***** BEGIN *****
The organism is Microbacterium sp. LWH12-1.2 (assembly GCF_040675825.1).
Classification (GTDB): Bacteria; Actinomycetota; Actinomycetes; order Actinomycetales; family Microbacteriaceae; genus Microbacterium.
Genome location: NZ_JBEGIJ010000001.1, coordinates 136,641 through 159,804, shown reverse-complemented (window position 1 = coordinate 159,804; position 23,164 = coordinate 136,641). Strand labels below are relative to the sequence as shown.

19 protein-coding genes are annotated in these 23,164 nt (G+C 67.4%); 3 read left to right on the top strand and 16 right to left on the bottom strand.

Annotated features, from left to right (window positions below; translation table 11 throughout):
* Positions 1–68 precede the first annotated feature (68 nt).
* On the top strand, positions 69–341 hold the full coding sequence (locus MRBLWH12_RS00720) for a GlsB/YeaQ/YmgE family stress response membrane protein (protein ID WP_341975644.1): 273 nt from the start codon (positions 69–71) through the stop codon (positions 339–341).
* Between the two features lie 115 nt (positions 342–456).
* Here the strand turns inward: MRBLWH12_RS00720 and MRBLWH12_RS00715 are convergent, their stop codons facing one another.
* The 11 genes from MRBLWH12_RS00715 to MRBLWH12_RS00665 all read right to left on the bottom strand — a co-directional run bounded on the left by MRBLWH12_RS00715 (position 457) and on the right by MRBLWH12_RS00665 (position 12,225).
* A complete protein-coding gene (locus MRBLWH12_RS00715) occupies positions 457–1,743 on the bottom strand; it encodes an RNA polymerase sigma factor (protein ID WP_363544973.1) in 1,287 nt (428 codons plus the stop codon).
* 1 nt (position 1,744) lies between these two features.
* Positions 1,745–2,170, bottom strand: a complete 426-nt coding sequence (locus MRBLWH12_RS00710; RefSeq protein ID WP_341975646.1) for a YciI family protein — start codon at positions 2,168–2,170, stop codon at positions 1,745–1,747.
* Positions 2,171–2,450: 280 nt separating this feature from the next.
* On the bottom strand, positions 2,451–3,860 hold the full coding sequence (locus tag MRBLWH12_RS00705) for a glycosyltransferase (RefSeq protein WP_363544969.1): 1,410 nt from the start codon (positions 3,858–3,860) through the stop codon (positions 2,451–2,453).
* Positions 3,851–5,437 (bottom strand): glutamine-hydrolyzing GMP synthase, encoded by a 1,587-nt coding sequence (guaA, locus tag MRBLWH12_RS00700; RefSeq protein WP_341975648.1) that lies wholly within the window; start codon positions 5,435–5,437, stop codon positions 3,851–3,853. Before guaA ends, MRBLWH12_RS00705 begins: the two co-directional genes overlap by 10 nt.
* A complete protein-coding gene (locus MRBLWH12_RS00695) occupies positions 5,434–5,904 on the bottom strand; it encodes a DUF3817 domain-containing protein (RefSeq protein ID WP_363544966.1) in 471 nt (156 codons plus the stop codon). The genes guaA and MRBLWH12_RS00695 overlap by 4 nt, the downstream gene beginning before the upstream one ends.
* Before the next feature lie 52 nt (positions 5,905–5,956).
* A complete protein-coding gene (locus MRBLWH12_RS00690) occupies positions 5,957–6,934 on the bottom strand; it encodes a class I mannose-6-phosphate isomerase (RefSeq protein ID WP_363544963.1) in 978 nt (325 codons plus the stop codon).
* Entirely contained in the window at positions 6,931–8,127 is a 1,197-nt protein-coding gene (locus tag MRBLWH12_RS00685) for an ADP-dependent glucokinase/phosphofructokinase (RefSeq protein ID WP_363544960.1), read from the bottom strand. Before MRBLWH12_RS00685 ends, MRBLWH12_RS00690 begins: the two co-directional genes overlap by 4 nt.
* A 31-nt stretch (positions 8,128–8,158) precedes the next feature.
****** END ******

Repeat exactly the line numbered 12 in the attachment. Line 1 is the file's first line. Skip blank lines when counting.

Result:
* 1 nt (position 1,744) lies between these two features.